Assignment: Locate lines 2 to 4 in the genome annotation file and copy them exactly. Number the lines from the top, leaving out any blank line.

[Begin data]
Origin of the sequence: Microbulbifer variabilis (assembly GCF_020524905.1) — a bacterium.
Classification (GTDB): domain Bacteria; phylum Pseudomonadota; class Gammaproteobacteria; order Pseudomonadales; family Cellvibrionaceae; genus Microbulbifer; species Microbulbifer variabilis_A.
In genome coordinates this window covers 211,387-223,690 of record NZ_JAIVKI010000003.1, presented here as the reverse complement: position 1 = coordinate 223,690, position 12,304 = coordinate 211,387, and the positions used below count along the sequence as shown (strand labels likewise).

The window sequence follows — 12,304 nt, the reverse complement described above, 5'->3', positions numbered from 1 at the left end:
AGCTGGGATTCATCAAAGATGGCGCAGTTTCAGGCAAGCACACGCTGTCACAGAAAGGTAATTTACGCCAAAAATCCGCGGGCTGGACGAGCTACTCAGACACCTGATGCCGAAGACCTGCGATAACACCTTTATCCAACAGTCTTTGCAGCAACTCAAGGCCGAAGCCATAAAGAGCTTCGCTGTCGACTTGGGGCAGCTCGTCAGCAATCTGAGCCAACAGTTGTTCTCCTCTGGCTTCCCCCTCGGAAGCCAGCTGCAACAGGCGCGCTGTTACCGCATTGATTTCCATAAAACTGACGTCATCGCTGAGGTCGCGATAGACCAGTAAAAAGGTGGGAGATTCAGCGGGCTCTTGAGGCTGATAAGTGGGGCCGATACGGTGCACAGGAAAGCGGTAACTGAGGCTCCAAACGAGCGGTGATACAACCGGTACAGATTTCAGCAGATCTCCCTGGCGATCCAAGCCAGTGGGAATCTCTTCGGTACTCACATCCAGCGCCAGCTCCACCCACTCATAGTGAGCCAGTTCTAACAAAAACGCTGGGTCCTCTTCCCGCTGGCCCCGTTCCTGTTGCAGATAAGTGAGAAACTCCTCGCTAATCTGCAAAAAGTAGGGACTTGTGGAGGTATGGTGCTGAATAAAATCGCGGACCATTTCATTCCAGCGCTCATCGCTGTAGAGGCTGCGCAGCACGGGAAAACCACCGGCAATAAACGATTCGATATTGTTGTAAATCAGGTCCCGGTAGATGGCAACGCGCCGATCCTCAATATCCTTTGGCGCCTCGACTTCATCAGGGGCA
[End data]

Classification (GTDB): domain Bacteria; phylum Pseudomonadota; class Gammaproteobacteria; order Pseudomonadales; family Cellvibrionaceae; genus Microbulbifer; species Microbulbifer variabilis_A.
In genome coordinates this window covers 211,387-223,690 of record NZ_JAIVKI010000003.1, presented here as the reverse complement: position 1 = coordinate 223,690, position 12,304 = coordinate 211,387, and the positions used below count along the sequence as shown (strand labels likewise).

The window sequence follows — 12,304 nt, the reverse complement described above, 5'->3', positions numbered from 1 at the left end: